The IRS division responsible for flagging Tea Party groups has long been an agency afterthought, beset by mismanagement, financial constraints and an unwillingness to spell out just what it expects from social welfare nonprofits, former officials and experts say.
The controversy that erupted in the past week, leading to the ousting of the acting Internal Revenue Service commissioner, an investigation by the FBI, and congressional hearings that kicked off Friday, comes against a backdrop of dysfunction brewing for years.
Moves launched in the 1990s were designed to streamline the tax agency and make it more efficient. But they had unintended consequences for the IRS’s Exempt Organizations division.
Checks and balances once in place were taken away. Guidance frequently published by the IRS and closely read by tax lawyers and nonprofits disappeared. Even as political activity by social welfare nonprofits exploded in recent election cycles, repeated requests for the IRS to clarify exactly what was permitted for the secretly funded groups were met, at least publicly, with silence.
All this combined to create an isolated office in Cincinnati, plagued by what an inspector general this week described as “insufficient oversight,” of fewer than 200 low-level employees responsible for reviewing more than 60,000 nonprofit applications a year.
In the end, this contributed to what everyone from Republican lawmakers to the president says was a major mistake: The decision by the Ohio unit to flag for further review applications from groups with “Tea Party” and similar labels. This started around March 2010, with little pushback from Washington until the end of June 2011.
“It’s really no surprise that a number of these cases blew up on the IRS,” said Marcus Owens, who ran the Exempt Organizations division from 1990 to 2000. “They had eliminated the trip wires of 25 years.”
Of course, any number of structural fixes wouldn’t stop rogue employees with a partisan ax to grind. No one, including the IRS and the inspector general, has presented evidence that political bias was a factor, although congressional and FBI investigators are taking another look.
But what is already clear is that the IRS once had a system in place to review how applications were being handled and to flag potentially problematic ones. The IRS also used to show its hand publicly, by publishing educational articles for agents, issuing many more rulings, and openly flagging which kind of nonprofit applications would get a more thorough review.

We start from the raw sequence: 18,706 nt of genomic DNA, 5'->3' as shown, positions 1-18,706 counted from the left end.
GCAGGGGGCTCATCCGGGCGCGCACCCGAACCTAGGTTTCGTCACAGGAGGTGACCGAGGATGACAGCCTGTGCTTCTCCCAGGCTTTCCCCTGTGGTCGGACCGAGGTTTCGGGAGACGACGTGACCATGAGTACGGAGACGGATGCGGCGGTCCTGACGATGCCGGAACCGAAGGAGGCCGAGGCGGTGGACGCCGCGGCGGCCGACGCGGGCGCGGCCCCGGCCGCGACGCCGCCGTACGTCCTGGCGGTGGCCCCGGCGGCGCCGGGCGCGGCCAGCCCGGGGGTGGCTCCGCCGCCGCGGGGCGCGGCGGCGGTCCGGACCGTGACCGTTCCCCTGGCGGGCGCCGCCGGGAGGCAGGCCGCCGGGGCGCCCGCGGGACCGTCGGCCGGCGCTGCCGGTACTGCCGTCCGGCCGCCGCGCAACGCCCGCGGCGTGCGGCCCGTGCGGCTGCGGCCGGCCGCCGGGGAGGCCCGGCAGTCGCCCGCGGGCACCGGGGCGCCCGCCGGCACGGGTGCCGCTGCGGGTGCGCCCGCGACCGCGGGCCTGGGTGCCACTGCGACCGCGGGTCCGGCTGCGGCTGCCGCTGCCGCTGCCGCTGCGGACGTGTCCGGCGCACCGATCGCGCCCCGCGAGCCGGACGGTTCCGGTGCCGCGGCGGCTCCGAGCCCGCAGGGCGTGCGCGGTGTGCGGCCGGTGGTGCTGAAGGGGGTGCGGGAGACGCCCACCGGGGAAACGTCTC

All of those checks and balances disappeared in recent years, largely the unforeseen result of an IRS restructuring in 1998, former officials and tax lawyers say.
“Until 2008, we had a dialogue, through various rulings and cases and the participation of various IRS officials at various ABA meetings, as to what is and what is not permissible campaign intervention,” said Gregory Colvin, the co-chair of the American Bar Association subcommittee that dealt with nonprofits, lobbying, and political intervention from 1991 to 2009.
“And there has been absolutely no willingness in the last five years by the IRS to engage in that discussion, at the same time the caseload has exploded at the IRS.”
The IRS did not respond to requests for comment on this story.
Social welfare nonprofits, which operate under the 501(c)(4) section of the tax code, have always been a strange hybrid, a catchall category for nonprofits that don’t fall anywhere else. They can lobby. For decades, they have been allowed to advocate for the election or defeat of candidates, as long as that is not their primary purpose. They also do not have to disclose their donors.
Social welfare nonprofits were only a small part of the exempt division’s work, considered minor when compared with charities. When the groups sought IRS recognition, the agency usually rubber-stamped them. Out of 24,196 applications for social welfare status between 1998 and 2009, the exempt organizations division rejected only 77, according to numbers compiled from annual IRS data books.
Into this loophole came the Supreme Court’s Citizens United decision in January 2010, which changed the campaign-finance game by allowing corporate and union spending on elections.
Sensing an opportunity, some political consultants started creating social welfare nonprofits geared to political purposes. By 2012, more than $320 million in anonymous money poured into federal elections.
A couple of years earlier, beginning in 2010, the Cincinnati workers had flagged applications of tiny Tea Party groups, according to the inspector general, though the groups spent almost no money in federal elections.
The main question raised by the audit is how the Cincinnati office and superiors in Washington could have gotten it so wrong. The audit shows no evidence that these workers even looked at records from the Federal Election Commission to vet much larger groups that spent hundreds of thousands and even millions in anonymous money to run election ads.
The IRS Exempt Organizations division, the watchdog for about 1.5 million nonprofits, has always had to deal with controversial groups. For decades, the division periodically listed red flags that would merit an application being sent to the IRS’s Washington, D.C., headquarters for review, said Owens, the former division head.